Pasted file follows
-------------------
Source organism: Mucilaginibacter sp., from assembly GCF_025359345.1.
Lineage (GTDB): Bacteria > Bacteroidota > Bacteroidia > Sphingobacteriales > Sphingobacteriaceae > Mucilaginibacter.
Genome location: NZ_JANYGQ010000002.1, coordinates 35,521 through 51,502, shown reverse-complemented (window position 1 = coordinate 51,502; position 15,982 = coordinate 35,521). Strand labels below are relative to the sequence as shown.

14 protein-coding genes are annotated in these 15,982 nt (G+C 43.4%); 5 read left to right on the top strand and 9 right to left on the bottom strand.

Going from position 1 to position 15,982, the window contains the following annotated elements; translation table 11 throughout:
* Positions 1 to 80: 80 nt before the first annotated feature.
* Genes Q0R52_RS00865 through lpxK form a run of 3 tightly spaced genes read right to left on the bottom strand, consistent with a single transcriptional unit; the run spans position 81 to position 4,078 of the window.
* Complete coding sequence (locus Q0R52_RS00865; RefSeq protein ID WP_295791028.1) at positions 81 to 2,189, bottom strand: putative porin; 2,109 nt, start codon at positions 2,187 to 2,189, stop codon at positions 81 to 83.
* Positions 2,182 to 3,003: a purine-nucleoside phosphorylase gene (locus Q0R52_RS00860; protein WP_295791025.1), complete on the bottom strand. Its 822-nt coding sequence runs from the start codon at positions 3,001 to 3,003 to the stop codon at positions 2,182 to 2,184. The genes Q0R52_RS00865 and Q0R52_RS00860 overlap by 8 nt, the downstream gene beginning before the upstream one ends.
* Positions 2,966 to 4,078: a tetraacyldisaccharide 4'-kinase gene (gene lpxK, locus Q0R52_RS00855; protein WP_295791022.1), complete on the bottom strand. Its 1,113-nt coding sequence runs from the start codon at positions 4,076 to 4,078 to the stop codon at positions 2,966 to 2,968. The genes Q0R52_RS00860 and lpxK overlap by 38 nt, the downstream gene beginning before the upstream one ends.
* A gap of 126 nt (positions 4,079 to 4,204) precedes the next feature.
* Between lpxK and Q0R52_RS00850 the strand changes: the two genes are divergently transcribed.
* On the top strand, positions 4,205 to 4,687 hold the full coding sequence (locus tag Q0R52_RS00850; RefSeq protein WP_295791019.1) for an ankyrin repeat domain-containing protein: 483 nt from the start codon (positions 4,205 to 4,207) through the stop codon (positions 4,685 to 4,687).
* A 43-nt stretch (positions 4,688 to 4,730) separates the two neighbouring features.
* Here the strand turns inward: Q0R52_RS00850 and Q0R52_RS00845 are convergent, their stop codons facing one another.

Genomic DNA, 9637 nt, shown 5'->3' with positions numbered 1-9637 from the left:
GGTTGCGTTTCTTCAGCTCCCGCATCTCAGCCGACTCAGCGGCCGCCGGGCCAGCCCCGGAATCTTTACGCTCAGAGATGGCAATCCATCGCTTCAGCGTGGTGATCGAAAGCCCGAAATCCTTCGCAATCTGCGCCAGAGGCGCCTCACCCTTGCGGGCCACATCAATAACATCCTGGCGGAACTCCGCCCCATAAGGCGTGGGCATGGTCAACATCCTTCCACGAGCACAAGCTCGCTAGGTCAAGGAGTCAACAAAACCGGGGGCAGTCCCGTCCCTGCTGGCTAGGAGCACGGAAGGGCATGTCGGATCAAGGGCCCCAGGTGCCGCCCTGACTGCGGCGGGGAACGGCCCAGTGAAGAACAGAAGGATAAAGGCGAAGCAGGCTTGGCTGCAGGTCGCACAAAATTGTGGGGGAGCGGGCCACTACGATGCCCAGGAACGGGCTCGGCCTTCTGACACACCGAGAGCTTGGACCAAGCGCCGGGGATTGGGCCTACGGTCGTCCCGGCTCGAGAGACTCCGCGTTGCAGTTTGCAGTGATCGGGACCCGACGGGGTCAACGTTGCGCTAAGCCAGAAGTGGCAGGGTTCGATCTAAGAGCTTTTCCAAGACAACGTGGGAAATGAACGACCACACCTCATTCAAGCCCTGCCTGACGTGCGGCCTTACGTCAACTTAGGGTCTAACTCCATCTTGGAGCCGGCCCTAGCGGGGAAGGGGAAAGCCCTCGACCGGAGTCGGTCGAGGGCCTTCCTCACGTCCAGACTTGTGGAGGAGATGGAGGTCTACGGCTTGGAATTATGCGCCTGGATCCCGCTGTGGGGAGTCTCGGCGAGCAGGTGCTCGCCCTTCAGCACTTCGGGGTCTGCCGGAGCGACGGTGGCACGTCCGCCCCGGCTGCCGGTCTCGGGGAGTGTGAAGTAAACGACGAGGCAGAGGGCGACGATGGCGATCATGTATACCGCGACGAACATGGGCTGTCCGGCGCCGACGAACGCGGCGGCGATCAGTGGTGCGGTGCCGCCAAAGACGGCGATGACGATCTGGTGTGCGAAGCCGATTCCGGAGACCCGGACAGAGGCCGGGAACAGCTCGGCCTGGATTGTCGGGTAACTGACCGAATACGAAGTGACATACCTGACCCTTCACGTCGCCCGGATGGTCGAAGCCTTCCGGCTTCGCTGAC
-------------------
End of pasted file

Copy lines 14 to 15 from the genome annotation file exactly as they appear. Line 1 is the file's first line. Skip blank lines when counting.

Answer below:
* A 43-nt stretch (positions 4,688 to 4,730) separates the two neighbouring features.
* Here the strand turns inward: Q0R52_RS00850 and Q0R52_RS00845 are convergent, their stop codons facing one another.